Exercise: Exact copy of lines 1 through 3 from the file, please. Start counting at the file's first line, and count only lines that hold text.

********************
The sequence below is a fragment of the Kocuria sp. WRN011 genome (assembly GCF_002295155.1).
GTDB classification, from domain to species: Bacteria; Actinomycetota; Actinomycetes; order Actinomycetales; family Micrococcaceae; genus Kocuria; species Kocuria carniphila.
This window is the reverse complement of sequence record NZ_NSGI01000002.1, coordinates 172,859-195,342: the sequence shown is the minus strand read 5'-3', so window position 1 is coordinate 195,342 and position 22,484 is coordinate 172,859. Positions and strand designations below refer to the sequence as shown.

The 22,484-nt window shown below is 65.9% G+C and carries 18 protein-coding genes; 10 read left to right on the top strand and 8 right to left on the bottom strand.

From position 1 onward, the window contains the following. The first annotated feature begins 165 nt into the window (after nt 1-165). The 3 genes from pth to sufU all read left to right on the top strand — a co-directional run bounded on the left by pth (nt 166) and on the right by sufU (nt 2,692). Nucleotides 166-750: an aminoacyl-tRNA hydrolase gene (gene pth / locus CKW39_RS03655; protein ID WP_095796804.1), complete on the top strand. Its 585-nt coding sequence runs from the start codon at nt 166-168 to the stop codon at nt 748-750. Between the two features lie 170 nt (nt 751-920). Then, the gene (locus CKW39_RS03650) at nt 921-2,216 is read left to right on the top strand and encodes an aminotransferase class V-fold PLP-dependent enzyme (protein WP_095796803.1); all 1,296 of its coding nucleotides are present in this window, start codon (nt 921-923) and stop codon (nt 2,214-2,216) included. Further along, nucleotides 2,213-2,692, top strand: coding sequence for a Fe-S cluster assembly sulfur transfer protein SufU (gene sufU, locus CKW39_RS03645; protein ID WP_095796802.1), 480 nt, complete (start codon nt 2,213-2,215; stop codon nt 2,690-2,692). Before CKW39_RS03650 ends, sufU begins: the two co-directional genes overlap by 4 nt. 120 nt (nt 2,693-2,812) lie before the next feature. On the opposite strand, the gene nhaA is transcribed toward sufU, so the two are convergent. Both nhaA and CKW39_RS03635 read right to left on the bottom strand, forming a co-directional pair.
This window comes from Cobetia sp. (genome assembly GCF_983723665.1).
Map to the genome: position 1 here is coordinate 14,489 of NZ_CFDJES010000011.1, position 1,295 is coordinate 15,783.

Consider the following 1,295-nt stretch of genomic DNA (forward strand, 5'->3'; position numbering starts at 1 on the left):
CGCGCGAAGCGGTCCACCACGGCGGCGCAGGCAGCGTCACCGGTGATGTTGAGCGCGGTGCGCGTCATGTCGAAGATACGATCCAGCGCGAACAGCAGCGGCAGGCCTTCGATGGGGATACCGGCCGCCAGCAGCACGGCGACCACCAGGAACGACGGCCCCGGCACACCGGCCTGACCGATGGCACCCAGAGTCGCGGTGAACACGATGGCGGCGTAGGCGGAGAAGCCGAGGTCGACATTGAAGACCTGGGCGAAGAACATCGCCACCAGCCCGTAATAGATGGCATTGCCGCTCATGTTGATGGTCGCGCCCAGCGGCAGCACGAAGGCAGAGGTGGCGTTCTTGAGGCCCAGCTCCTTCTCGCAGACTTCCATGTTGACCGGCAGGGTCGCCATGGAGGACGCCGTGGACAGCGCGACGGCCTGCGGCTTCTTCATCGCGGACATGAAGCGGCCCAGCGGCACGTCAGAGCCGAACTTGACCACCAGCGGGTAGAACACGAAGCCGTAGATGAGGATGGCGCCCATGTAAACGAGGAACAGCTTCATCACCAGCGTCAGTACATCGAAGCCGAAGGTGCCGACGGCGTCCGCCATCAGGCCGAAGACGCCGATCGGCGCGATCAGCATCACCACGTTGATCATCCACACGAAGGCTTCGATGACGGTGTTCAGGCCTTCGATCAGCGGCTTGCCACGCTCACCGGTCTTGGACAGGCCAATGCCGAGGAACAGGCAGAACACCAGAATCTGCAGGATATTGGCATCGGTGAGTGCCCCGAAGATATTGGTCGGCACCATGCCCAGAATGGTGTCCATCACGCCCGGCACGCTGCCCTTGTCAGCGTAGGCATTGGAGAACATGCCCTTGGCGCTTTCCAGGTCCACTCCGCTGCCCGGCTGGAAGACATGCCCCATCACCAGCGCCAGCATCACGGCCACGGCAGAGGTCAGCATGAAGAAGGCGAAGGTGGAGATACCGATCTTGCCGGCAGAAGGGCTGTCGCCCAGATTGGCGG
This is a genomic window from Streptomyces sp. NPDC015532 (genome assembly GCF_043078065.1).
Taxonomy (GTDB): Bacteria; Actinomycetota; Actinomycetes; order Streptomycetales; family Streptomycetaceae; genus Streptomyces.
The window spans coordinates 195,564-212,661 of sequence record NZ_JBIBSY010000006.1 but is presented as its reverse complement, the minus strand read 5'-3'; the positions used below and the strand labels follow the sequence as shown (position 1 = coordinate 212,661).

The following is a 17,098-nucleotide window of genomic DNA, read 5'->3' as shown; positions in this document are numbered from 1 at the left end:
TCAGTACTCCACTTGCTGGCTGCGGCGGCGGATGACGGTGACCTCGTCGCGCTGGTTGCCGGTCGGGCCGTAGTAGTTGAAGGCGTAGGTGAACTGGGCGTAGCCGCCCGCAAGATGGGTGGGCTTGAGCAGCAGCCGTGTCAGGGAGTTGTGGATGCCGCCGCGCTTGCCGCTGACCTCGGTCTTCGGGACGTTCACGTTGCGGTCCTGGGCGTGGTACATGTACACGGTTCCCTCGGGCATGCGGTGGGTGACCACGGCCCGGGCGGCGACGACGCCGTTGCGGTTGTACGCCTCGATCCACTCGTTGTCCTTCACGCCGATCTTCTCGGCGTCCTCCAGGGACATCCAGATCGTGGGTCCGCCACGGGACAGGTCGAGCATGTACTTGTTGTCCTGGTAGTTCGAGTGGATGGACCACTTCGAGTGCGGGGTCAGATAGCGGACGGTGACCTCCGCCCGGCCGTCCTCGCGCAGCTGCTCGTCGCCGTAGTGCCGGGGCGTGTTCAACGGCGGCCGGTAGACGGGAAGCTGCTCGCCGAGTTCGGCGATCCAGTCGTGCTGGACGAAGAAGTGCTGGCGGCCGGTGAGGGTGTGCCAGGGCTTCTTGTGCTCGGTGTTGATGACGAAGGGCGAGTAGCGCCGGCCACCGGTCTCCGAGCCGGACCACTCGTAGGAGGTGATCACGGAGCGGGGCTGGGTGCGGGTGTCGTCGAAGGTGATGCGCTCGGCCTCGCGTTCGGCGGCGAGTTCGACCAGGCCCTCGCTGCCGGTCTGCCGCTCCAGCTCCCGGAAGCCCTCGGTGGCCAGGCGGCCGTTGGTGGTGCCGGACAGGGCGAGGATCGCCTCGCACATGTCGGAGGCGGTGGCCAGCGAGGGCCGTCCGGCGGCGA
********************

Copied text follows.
The sequence below is a fragment of the Kocuria sp. WRN011 genome (assembly GCF_002295155.1).
GTDB classification, from domain to species: Bacteria; Actinomycetota; Actinomycetes; order Actinomycetales; family Micrococcaceae; genus Kocuria; species Kocuria carniphila.
This window is the reverse complement of sequence record NZ_NSGI01000002.1, coordinates 172,859-195,342: the sequence shown is the minus strand read 5'-3', so window position 1 is coordinate 195,342 and position 22,484 is coordinate 172,859. Positions and strand designations below refer to the sequence as shown.